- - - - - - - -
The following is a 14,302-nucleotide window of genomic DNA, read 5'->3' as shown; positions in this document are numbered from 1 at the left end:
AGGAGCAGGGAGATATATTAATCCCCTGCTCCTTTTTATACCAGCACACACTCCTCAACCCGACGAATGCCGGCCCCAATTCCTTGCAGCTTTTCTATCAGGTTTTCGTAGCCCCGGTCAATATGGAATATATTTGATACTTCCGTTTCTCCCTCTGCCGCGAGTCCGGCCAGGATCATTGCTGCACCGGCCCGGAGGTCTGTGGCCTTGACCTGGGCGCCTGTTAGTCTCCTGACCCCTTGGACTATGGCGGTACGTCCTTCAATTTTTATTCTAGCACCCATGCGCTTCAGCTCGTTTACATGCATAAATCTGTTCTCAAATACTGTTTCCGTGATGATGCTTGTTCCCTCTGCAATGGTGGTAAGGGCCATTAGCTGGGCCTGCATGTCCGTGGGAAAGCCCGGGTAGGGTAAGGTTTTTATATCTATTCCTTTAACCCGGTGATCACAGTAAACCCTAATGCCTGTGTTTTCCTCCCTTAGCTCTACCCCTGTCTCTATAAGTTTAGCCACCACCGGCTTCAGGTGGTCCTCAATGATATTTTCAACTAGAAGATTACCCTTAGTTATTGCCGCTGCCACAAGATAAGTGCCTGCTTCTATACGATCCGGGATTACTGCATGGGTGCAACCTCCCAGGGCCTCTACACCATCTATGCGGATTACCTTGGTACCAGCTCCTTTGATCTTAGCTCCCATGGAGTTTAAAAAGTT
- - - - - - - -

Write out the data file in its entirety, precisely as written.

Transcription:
The following is a 14,302-nucleotide window of genomic DNA, read 5'->3' as shown; positions in this document are numbered from 1 at the left end:
AGGAGCAGGGAGATATATTAATCCCCTGCTCCTTTTTATACCAGCACACACTCCTCAACCCGACGAATGCCGGCCCCAATTCCTTGCAGCTTTTCTATCAGGTTTTCGTAGCCCCGGTCAATATGGAATATATTTGATACTTCCGTTTCTCCCTCTGCCGCGAGTCCGGCCAGGATCATTGCTGCACCGGCCCGGAGGTCTGTGGCCTTGACCTGGGCGCCTGTTAGTCTCCTGACCCCTTGGACTATGGCGGTACGTCCTTCAATTTTTATTCTAGCACCCATGCGCTTCAGCTCGTTTACATGCATAAATCTGTTCTCAAATACTGTTTCCGTGATGATGCTTGTTCCCTCTGCAATGGTGGTAAGGGCCATTAGCTGGGCCTGCATGTCCGTGGGAAAGCCCGGGTAGGGTAAGGTTTTTATATCTATTCCTTTAACCCGGTGATCACAGTAAACCCTAATGCCTGTGTTTTCCTCCCTTAGCTCTACCCCTGTCTCTATAAGTTTAGCCACCACCGGCTTCAGGTGGTCCTCAATGATATTTTCAACTAGAAGATTACCCTTAGTTATTGCCGCTGCCACAAGATAAGTGCCTGCTTCTATACGATCCGGGATTACTGCATGGGTGCAACCTCCCAGGGCCTCTACACCATCTATGCGGATTACCTTGGTACCAGCTCCTTTGATCTTAGCTCCCATGGAGTTTAAAAAGTT